A designer of many things, a teacher of many students, and a snob of all things film.
When [Alexander] Nemerov taught an art-history survey class at Yale a dozen years ago, he made the decision, he tells us, to teach art as art, rather than as encoded political cartooning or as social history in pictures. “I abandoned my expertise,” he writes. “I let go of the skepticism I hid behind as a younger man. I left no scrim or safety net between me and the students, between me and the art, between me on the stage and…
Maybe the best film of the year. (So far, anyway.)
Director Hirokazu Koreeda’s real accomplishment here is his alchemic mix of the sentimental and the steely. Shoplifters never shies away from depicting the precariousness of living on the fringes of society. This is a Tokyo we rarely see in film and shoplifting is only one of many questionable survival tactics used by the characters here.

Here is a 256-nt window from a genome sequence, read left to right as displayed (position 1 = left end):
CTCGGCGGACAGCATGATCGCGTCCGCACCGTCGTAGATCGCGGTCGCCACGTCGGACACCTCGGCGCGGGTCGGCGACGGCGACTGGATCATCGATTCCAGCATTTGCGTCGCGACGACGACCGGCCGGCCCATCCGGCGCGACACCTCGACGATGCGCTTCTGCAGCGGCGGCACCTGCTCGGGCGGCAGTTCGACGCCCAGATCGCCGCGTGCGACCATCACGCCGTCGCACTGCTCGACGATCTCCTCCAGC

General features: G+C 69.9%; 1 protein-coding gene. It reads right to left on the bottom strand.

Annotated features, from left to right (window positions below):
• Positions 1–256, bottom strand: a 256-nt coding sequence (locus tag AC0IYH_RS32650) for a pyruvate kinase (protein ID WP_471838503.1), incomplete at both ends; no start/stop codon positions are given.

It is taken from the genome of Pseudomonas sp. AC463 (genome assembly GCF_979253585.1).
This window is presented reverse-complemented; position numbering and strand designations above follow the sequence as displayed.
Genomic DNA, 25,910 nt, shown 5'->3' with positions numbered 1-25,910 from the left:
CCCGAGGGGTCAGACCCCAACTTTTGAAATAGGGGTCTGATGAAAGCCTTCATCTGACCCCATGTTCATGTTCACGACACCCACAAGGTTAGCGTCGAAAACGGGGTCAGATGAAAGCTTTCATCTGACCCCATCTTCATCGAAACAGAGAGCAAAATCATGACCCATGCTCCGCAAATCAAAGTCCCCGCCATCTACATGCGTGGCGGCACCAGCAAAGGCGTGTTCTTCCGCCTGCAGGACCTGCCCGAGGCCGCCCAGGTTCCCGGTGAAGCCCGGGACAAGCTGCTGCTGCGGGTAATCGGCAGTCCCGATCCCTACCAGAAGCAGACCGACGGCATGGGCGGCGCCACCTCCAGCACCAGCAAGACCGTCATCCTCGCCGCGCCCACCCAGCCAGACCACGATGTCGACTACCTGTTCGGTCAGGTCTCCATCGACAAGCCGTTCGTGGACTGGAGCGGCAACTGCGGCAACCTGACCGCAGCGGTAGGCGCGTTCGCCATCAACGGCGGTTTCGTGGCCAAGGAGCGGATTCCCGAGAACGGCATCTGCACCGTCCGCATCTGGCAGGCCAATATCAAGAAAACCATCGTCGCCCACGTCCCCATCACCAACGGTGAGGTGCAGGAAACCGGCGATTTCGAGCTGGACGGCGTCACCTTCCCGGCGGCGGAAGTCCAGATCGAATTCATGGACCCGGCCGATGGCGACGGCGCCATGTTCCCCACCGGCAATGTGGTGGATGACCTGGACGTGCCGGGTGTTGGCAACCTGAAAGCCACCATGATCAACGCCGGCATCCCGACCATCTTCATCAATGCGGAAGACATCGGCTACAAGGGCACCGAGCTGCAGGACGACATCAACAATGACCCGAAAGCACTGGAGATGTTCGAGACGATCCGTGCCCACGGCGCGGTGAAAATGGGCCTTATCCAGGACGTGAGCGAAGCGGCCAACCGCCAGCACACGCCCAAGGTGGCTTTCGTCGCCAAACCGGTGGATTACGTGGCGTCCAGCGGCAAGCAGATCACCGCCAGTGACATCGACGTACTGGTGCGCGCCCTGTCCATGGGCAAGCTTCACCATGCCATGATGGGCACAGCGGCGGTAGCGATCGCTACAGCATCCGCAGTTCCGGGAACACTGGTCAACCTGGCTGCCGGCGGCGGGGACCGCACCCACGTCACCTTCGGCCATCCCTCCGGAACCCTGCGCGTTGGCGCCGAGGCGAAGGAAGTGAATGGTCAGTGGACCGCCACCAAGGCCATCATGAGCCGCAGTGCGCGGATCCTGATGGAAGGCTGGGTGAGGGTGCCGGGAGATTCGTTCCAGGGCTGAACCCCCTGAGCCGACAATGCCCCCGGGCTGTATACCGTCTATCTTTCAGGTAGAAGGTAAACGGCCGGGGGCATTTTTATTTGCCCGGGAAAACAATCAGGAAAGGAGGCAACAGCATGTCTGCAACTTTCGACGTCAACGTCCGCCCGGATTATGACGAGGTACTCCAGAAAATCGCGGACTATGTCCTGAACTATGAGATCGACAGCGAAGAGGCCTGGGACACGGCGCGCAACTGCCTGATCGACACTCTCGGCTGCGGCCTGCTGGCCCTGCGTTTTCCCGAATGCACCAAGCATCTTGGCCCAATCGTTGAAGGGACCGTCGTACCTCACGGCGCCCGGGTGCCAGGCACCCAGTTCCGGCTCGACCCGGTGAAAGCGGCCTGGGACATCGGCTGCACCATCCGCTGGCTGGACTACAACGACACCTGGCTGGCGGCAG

But the film is also a wonderfully shaded portrait of a family that both affirms…
How many New Yorkers who saw Spike Lee’s Do the Right Thing when it was first released in 1989 suddenly felt alien in their own city? I’d guess a lot of them. (Hell, I was stunned and disoriented after seeing it in Pittsburgh.) The Last Black Man in San Francisco is not as fiery and confrontational as Lee’s masterpiece, but it’s no less effective in re-framing a city I have lived in for 25+ years.
The obvious signposts of gentrification…